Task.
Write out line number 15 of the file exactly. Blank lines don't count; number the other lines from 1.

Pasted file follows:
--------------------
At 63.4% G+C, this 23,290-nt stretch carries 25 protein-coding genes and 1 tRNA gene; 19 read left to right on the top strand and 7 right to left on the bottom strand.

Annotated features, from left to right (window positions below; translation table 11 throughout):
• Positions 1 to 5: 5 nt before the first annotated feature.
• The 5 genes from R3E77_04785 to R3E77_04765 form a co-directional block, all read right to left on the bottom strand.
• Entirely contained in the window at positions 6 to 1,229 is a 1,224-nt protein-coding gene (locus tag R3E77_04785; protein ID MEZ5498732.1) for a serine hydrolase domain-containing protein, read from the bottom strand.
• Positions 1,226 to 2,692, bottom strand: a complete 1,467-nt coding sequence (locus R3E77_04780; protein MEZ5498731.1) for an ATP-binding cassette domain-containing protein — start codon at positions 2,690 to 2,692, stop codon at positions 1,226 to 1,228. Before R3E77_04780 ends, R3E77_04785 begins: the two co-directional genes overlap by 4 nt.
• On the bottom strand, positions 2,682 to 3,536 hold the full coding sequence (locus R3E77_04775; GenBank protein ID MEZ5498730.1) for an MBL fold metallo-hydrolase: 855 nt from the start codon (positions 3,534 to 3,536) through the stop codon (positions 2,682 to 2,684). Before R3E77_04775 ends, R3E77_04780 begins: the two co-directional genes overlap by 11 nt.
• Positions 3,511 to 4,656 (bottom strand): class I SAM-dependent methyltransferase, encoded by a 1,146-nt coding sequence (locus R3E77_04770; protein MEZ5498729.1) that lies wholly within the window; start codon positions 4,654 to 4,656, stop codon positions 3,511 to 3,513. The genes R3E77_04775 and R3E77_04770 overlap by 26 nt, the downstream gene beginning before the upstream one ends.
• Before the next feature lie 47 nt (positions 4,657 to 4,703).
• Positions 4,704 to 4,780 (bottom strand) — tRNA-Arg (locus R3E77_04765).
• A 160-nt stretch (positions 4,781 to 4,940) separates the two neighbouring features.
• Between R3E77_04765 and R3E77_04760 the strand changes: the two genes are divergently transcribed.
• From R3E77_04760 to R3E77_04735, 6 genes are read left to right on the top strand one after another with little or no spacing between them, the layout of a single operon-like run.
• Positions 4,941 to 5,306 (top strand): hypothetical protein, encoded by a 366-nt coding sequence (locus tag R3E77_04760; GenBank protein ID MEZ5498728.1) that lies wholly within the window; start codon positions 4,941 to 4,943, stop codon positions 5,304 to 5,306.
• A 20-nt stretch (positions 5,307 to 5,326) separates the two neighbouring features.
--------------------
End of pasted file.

• A 20-nt stretch (positions 5,307 to 5,326) separates the two neighbouring features.